A couple weeks ago, I attended my fifth U2 concert, which inspired me to dust off an old paper that I wrote for a course in seminary. The course was titled “The Spiritual Journey of U2” and it was co-taught by Professors Barry Taylor and Ryan Bolger at the School of Intercultural Studies at Fuller Theological Seminary back in the Spring of 2006 and I happened to turn in my paper on June 6, 2006 (6-6-6). Although Bono no longer dresses up as MacPhisto on stage, the radically inclusive spirit that MacPhisto represents still speaks loud and clear through their music and live shows…
For U2’s encore of the Zoo TV tour in Europe, Bono would dress as MacPhisto, a washed-out Elvis-like rock star with devil horns, grinning diabolically at the crowd, saying, “Look what you’ve done to me.” Although following in the footsteps of rock legends Mick Jagger and Angus Young, MacPhisto blazed an entirely new trail for devil-dressed rock stars. Instead of paying allegiance to Anton Levey, MacPhisto represents a theme of radical inclusion that runs throughout U2’s career and ultimately pays allegiance to love.
The process of shattering stigma in order to restore the marginalized into community is a theme that I see running throughout the life and music of U2. By restoring the marginalized and demonized to a proper place in the human community, U2 takes part in an eschatological restoration, or apocatastasis, thereby furthering the reign of the Kingdom of Heaven on earth.
Walking through the U2 catalogue, we will see how apocatastasis emerges and develops as U2 honors marginalized and stigmatized communities throughout the culture and restores them to a significant place in humanity. We will then explore the missiological implications of this approach and perhaps gain courage and inspiration to lay down our own biases against the outcast and demonized. In the process, we might even learn to have sympathy for the most demonized figure of all, the devil.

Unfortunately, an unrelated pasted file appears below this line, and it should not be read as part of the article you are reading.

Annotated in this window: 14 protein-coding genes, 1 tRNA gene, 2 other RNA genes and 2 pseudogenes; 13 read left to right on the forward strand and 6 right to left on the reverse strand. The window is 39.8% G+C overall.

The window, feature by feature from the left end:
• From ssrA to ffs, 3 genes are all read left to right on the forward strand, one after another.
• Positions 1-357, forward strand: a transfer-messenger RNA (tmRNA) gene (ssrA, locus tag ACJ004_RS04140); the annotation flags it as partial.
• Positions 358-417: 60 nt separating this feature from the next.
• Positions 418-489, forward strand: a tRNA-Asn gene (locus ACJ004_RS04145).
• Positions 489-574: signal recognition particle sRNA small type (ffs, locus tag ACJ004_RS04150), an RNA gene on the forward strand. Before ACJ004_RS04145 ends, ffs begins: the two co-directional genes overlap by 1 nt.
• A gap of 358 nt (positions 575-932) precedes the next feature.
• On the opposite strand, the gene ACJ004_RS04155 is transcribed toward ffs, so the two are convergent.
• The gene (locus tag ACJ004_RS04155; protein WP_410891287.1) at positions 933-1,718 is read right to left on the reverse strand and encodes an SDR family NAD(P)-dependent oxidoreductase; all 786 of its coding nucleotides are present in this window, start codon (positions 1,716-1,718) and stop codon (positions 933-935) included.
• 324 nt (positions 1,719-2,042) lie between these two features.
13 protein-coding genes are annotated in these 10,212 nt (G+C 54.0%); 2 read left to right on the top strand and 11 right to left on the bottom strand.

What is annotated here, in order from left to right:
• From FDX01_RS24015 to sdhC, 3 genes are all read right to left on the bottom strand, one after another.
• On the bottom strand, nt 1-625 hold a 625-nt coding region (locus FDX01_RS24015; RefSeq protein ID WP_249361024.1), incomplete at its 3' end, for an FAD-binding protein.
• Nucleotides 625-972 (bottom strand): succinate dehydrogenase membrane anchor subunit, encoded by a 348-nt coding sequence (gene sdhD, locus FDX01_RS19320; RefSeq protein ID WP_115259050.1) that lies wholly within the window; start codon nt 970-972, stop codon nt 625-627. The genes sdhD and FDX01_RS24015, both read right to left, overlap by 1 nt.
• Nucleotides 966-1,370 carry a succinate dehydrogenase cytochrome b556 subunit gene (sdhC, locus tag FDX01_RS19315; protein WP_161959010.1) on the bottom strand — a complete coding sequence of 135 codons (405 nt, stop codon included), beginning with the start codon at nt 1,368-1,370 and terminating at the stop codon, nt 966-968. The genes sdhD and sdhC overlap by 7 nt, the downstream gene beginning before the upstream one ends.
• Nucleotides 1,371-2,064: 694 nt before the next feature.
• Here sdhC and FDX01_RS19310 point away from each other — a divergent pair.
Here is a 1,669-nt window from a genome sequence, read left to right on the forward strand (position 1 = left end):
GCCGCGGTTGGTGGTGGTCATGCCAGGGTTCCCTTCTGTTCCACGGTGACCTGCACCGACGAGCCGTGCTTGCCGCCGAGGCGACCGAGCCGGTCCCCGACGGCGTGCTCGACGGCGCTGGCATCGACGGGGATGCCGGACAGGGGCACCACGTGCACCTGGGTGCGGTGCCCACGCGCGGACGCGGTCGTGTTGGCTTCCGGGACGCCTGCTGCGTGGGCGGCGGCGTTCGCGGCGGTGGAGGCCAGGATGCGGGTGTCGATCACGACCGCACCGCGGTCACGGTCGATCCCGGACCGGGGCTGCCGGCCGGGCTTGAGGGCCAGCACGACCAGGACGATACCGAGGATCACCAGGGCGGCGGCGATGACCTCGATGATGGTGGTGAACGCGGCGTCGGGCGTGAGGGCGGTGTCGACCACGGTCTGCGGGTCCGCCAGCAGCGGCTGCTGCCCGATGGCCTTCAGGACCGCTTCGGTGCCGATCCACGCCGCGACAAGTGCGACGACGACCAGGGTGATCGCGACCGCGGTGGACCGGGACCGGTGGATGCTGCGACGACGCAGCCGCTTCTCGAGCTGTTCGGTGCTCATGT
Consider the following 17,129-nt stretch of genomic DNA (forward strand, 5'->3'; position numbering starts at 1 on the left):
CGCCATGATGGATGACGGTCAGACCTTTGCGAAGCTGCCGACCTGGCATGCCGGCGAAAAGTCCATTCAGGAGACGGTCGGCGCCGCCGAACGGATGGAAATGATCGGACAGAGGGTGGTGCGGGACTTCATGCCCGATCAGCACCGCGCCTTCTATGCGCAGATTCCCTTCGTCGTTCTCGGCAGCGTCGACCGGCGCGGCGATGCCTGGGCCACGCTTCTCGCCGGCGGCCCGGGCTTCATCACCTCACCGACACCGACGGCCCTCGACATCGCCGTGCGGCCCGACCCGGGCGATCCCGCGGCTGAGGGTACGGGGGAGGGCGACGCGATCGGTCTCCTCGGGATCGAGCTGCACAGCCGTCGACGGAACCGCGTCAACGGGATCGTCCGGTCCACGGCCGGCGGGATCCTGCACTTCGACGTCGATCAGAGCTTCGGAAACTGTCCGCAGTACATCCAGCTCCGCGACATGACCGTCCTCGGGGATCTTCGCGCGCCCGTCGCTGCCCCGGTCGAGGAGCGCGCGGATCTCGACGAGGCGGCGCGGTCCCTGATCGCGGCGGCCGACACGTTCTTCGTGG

Sympathy for MacPhisto: Finding Radical Inclusion in U2 Catalog
On their first album, Boy, U2 creates a space for a marginalized community without even knowing it. Songs like “Twilight” and “Stories for Boys” with potentially homoerotic lyrics (“In the shadow, boy meets man” and “sometimes a hero takes me, sometime I don’t let go”) made many listeners consider U2 to be a gay band. The LGBT community certainly interpreted these images in their own way and opened up U2 to a whole new perspective on their own lyrics.
Although U2 did not intend a homoerotic message, they certainly were not opposed to the gay community interpreting their lyrics in their own way. To many in the gay community, songs from Boy came across as wholly affirming. Regardless of U2’s intent, many in the LGBT community claimed these songs as uniquely their own.
October, their second album, wrestles through the band’s faith crisis. At the time, Bono, the Edge and Larry Mullen Jr. were deeply involved in a charismatic group called Shalom Christianity. Members of the Shalom group strongly discouraged U2 from pursuing a career in rock music since rock music was “of the world” and even “of the devil.” They were told they had to decide between God and rock. The repercussions of such a black-and-white, either/or approach often involve the objectification and demonizing of human beings. According to the Shalom Christians, anyone associated with rock music were “of the devil” or at least, certainly not pursuing God’s will for their lives.
Although October certainly proves to be the most “Christian” of their albums, U2 still pursued their rock career on a Non-Christian record label thereby refusing to accept the stigma that some Christians held (and still hold) against rock music and musicians.
War, The Unforgettable Fire, and The Joshua Tree
In War, The Unforgettable Fire and The Joshua Tree, U2 turns their attention to victims of violence, political oppression, and drug abuse. In their songs, U2 embraces these objectified and marginalized peoples and enfold them into the human community, honoring their pain and struggle.
With Achtung Baby, U2 deals with issues of divorce, betrayal, and infidelity. The pain and stigma attached to divorcees, cuckolds and adulterers resounds on a universal level. Here, U2 delves into a deep reservoir of emotional suffering and delivers one of their most moving albums ever. U2 tries to “throw their arms around the world,” especially around the emotionally broken-hearted and the betrayed. Instead of glossing over the pain, they describe the pain of separation with wonder and mystery, without condemnation. They see the divine at work, moving in “mysterious ways” and “lighting the way” through the dark cloud of emotional pain and confusion. And regarding those who do prefer to condemn and stigmatize the suffering, U2 screams, “Don’t let the bastards grind you down!”
The emotionally abused, the ungrateful, the trashy and even the hedonists are lifted up in U2’s creative and ambitious Zooropa. U2 certainly does not treat these people with the same compassion that they had for the politically oppressed or victims of violence. In fact, a great deal of their work here is a ‘tongue-in-cheek’ mockery of a media-numbing society. However, in the midst of all their excess, one can see a poignant glimpse of redemption even among the decadent. In The First Time, U2 retells the story of the Prodigal Son,